A research post roughly a paragraph long describing your proposed propaganda including inspiration, related imagery, and how you plan on using all three programs to express your chosen propaganda perspective is due Tuesday, March 21. A second research post following our informal critique that includes more description of your concepts, source imagery, chosen cohesive aesthetics, and time management planning is due Tuesday, April 4. Consider using these research posts as a way of developing knowledge of your topic and supporting your aesthetic choices with images and video from other artists, politics, popular culture etc. I will use this rubric to assess your research posts.

We will have two formal critiques of your propaganda artwork where you must present completed artwork and one in-progress critique. Be sure to post regularly on your blog about your progress.

A blogpost with links to your final images in JPG form and links to any video is due by our final exam meeting time on Tuesday, May 2 from 9-11AM. If you have printed images, they should be prepared and ready to hang by our final meeting time. We will be meeting in the Leggett Living Room unless otherwise informed. I will assess your work according to this rubric.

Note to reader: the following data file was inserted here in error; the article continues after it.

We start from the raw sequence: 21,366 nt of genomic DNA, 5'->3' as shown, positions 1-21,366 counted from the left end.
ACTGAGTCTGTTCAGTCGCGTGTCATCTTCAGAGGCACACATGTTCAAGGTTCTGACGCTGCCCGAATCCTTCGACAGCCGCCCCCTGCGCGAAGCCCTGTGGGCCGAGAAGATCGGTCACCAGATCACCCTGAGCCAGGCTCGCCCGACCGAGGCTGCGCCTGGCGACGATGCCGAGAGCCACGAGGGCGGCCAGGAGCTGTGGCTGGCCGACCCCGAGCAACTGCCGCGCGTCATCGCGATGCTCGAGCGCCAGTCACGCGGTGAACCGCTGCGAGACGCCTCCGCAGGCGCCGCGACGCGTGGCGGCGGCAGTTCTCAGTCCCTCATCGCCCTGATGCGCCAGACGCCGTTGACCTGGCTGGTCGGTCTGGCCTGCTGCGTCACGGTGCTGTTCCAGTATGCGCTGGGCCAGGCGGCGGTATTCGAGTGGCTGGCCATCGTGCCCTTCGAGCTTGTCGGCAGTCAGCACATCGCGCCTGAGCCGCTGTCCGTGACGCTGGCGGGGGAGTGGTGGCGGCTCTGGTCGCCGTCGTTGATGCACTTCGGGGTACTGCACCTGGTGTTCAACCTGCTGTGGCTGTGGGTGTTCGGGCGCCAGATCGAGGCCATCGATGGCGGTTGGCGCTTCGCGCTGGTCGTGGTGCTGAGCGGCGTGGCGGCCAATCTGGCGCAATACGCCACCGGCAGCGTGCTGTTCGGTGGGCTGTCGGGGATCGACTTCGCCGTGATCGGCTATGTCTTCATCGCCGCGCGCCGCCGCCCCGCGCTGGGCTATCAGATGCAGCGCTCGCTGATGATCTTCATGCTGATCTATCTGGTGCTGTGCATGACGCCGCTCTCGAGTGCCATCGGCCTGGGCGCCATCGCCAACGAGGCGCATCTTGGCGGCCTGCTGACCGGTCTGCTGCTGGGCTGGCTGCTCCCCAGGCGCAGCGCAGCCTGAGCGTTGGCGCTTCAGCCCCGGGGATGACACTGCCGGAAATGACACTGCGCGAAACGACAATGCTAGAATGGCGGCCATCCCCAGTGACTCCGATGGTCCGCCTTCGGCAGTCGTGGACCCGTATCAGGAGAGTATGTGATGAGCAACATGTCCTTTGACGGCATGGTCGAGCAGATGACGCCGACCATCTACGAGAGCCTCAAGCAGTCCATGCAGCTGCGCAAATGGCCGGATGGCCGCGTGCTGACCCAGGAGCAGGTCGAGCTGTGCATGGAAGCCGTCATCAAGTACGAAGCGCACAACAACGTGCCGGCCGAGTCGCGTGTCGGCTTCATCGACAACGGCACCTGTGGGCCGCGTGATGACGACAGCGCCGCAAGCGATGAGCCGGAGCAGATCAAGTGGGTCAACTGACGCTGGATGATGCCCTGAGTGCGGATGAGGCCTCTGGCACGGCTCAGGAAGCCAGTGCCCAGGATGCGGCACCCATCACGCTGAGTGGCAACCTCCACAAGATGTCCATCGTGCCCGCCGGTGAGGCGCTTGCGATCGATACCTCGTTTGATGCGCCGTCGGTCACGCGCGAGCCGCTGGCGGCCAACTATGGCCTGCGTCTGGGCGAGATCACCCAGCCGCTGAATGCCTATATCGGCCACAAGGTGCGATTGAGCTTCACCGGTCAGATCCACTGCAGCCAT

Consider the following as you approach this task:

Did you choose a topic you care deeply about? Can the audience discern your stance on said topic through your visual choices, imagery, and video?

Did you creatively express yourself through image making, moving images, and sound?

Did you use the editing and image creation abilities of Illustrator, Photoshop, and Premiere to advance your stance?

Did you purposefully choose a visual style suitable to your concept? Did you make specific aesthetic choices across all of your images to create a series of visually and conceptually related propaganda?

Did you clearly direct the action taking place in your video and/or photography? Did you show us a variety of angles, scenes, sounds, layers, effects, visual textures etc?

Did you edit your process, actions, and images according to group and individual feedback?